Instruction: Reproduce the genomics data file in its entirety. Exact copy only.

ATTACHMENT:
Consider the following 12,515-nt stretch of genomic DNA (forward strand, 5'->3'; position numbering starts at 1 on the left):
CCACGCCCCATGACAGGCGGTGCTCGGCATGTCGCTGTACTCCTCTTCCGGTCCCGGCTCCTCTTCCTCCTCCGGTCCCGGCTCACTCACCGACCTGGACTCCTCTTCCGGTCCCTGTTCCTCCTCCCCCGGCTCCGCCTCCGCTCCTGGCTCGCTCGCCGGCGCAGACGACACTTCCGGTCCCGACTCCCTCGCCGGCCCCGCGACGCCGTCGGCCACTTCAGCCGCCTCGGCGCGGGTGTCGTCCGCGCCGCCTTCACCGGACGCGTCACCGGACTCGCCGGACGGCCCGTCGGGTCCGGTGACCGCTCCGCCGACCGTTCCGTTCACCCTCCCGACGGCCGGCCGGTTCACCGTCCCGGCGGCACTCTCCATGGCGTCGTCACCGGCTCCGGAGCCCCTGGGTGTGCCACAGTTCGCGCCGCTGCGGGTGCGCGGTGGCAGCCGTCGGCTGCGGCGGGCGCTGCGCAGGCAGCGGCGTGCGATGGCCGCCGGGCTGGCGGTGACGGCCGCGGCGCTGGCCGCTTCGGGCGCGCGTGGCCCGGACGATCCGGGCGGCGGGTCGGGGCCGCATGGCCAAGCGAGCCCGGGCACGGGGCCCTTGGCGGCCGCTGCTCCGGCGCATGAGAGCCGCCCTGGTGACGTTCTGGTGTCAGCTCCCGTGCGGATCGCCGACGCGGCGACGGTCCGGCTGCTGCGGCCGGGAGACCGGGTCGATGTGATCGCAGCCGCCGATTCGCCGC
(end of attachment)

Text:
Consider the following 12,515-nt stretch of genomic DNA (forward strand, 5'->3'; position numbering starts at 1 on the left):
CCACGCCCCATGACAGGCGGTGCTCGGCATGTCGCTGTACTCCTCTTCCGGTCCCGGCTCCTCTTCCTCCTCCGGTCCCGGCTCACTCACCGACCTGGACTCCTCTTCCGGTCCCTGTTCCTCCTCCCCCGGCTCCGCCTCCGCTCCTGGCTCGCTCGCCGGCGCAGACGACACTTCCGGTCCCGACTCCCTCGCCGGCCCCGCGACGCCGTCGGCCACTTCAGCCGCCTCGGCGCGGGTGTCGTCCGCGCCGCCTTCACCGGACGCGTCACCGGACTCGCCGGACGGCCCGTCGGGTCCGGTGACCGCTCCGCCGACCGTTCCGTTCACCCTCCCGACGGCCGGCCGGTTCACCGTCCCGGCGGCACTCTCCATGGCGTCGTCACCGGCTCCGGAGCCCCTGGGTGTGCCACAGTTCGCGCCGCTGCGGGTGCGCGGTGGCAGCCGTCGGCTGCGGCGGGCGCTGCGCAGGCAGCGGCGTGCGATGGCCGCCGGGCTGGCGGTGACGGCCGCGGCGCTGGCCGCTTCGGGCGCGCGTGGCCCGGACGATCCGGGCGGCGGGTCGGGGCCGCATGGCCAAGCGAGCCCGGGCACGGGGCCCTTGGCGGCCGCTGCTCCGGCGCATGAGAGCCGCCCTGGTGACGTTCTGGTGTCAGCTCCCGTGCGGATCGCCGACGCGGCGACGGTCCGGCTGCTGCGGCCGGGAGACCGGGTCGATGTGATCGCAGCCGCCGATTCGCCGC